Importance Of Moral Views Between Characters In A Doll's House

1923 Words 8 Pages
There are major opposing moral views between characters in Henrik Ibsen 's dramatic play A Doll 's House. One moral trail leads to the conclusion that once someone commits a bad deed, there is no saving them; that person is now a low-life degenerate with no redemption in sight. The other side falls under a much more sympathetic view. They believe that the goodness of a person, whether it comes from who they once were, or who they are now, can help them overcome their mistakes and become truly good again. If brought to trial, through Torvald 's close-minded views on how people are, the sympathy of Krogstad 's children, Ms. Linde 's views on Krogstad 's character, and the words of Krogstad himself, the accusation of Krogstad 's moral degeneracy …show more content…
Christine Linde would be the next witness on the stage. Most people likely do not know Mrs. Linde 's history with Krogstad, but her experiences in the past with him will only help this case. During a conversation with Nora, Mrs. Linde mentions “...a time when [Krogstad] would have/ done anything for me” (81). This is the first legitimate indication to the fact that Krogstad and Mrs. Linde know each other more than just in passing. Later, after approaching Krogstad before the Helmer 's attend a party, Mrs. Linde remarks that Krogstad never “...really understood her” (88), Krogstad believes that they have nothing to discuss about their past because “The/ whole world saw exactly what was happening—a/ woman without any feelings was leaving her man/ when a more lucrative prospect showed up” (88). This conversation brings to light the full scope of what went on between Mrs. Linde and Krogstad in the past. The most important part of the conversation comes when Mrs. Linde explains that she “...had to break up/ with [him]” (88) because she had “...an invalid mother/ and two little brothers to take care of. [They] couldn 't wait for [him]” (88). Here it is revealed that Mrs. Linde and Krogstad were once romantically involved, perhaps even in love. However, due to his lack of a sound job, she had to leave him to take care of her sick mother and younger brothers. Mrs. Linde telling the story of her past with Krogstad could help drive home the …show more content…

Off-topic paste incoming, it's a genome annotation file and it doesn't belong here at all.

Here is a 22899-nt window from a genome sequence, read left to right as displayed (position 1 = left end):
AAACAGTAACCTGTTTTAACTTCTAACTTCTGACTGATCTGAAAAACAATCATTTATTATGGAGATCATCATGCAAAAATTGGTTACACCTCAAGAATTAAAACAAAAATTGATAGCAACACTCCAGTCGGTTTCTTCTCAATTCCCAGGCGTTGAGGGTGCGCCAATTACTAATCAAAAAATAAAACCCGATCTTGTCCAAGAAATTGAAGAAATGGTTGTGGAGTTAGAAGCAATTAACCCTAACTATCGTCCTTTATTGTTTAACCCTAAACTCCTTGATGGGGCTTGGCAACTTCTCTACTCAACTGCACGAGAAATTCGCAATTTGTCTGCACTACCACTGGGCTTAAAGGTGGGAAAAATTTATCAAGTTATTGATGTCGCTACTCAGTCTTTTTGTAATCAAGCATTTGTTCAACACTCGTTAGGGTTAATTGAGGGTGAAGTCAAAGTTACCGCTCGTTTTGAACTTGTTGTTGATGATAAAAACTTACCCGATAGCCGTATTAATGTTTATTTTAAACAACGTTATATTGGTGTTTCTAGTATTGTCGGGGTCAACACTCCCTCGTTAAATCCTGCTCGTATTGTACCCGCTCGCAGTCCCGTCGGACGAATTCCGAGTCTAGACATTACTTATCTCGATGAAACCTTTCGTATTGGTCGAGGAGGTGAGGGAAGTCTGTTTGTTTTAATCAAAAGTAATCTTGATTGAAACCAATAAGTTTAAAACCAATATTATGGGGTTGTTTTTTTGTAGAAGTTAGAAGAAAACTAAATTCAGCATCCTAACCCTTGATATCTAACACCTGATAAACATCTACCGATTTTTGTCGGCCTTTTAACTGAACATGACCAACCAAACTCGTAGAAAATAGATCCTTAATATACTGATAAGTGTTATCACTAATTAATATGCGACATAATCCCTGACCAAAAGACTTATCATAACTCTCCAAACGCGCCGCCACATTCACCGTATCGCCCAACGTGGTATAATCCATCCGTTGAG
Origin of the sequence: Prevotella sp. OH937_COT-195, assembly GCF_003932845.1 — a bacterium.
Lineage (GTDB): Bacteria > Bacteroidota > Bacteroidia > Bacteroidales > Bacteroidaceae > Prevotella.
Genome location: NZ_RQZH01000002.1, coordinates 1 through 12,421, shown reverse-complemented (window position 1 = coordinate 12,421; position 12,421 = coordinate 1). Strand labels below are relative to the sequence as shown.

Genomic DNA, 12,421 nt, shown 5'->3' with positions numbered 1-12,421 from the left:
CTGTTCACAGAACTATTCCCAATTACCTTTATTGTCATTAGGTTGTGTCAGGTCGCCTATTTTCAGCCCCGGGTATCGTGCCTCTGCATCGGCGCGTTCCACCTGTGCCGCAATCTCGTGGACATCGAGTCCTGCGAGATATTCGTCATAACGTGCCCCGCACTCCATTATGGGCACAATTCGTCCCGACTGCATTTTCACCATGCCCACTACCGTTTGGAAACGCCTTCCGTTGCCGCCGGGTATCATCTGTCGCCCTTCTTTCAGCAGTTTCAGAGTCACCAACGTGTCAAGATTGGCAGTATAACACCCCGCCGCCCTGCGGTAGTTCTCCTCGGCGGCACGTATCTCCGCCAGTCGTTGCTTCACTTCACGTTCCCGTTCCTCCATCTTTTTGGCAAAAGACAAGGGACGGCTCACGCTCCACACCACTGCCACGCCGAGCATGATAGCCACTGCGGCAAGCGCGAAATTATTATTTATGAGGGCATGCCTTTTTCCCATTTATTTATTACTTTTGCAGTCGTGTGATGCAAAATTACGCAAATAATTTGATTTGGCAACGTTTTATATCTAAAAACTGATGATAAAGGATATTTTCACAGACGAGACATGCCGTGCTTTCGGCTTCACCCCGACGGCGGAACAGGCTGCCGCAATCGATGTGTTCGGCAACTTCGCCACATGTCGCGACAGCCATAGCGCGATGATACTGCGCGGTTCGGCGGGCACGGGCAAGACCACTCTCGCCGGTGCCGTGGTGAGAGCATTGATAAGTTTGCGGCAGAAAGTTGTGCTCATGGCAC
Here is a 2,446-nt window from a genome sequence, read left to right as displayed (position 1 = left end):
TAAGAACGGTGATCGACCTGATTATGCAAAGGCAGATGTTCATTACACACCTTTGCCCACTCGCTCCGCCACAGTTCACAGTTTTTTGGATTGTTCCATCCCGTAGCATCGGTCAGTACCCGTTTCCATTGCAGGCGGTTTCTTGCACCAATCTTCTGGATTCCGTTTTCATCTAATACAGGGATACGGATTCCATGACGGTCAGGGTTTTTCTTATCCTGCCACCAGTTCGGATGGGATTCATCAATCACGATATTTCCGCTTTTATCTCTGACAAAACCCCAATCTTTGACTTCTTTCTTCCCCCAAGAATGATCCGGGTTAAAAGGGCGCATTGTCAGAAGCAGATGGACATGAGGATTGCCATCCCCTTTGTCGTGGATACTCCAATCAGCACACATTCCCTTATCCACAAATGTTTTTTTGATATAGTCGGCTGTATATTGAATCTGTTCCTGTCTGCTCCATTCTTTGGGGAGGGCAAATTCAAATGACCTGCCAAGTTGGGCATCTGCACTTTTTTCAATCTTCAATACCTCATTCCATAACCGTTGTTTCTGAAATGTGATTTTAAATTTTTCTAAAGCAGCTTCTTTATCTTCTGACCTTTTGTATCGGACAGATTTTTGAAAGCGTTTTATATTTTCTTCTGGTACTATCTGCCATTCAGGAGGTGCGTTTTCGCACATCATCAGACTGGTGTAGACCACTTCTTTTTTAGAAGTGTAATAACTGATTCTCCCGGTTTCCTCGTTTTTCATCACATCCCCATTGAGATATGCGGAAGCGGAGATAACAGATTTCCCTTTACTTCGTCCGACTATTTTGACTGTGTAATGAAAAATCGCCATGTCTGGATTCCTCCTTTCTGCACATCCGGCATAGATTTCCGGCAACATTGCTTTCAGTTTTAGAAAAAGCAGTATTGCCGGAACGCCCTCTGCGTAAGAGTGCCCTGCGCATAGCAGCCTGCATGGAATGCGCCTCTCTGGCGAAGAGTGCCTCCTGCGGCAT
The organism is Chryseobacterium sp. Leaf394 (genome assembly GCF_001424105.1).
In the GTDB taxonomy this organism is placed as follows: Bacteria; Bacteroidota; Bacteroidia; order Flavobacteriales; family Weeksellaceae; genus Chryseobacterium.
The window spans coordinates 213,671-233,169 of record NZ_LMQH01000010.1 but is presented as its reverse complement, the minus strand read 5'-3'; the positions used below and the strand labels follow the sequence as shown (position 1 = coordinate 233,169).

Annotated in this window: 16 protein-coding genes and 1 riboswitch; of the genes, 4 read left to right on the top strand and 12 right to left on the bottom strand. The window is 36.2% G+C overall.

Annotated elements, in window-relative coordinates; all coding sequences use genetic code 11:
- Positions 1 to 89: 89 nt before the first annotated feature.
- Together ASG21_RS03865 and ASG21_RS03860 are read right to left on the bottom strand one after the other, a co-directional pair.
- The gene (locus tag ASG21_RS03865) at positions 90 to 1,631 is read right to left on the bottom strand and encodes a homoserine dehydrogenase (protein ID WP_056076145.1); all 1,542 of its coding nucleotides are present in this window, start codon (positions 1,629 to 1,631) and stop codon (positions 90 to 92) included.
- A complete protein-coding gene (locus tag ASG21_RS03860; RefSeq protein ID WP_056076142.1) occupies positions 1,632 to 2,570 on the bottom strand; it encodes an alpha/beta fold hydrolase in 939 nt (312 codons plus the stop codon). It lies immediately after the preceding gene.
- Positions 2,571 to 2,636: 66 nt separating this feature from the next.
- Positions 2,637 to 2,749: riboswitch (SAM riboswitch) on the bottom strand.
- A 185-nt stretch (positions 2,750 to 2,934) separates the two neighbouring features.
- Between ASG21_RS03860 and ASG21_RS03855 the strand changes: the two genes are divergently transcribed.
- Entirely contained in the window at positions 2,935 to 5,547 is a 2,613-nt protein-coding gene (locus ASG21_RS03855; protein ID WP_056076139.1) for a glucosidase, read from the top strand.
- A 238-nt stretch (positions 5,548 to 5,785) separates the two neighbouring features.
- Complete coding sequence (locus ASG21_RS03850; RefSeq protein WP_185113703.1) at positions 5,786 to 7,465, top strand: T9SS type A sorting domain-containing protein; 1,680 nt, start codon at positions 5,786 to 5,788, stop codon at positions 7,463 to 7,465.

After coming to the realization that Nora has “No plan that [she] would put into practice” (76), Krogstad attempts to ensure that she has not “...been/ thinking of doing something desperate” (76). After Krogstad gets it out of Nora that she thought of killing herself, he then reveals that “Most of [them] think of [suicide] at first. [He] did too./ But [he] didn 't have the courage” (76). The last big emotional push in Krogstad 's testimony is his thoughts toward taking his own life. All of the heartbreak, compounded with the crimes he committed brought him so close to ending his own life. This is not only a sad story, but a revealing story as well. If Krogstad had no morality, then he would not care about any of his illegal actions. However, Krogstad feels regret. So much regret that life almost becomes too much for him to bear. Krogstad 's sorrow and regret for the situations that he has been through is more than enough proof of his morality. These emotional struggles in no way condone Krogstad 's actions, but they do shed some light on how much more emotional and moral depth there is to him than some men like Torvald Helmer would lead others to

Related Documents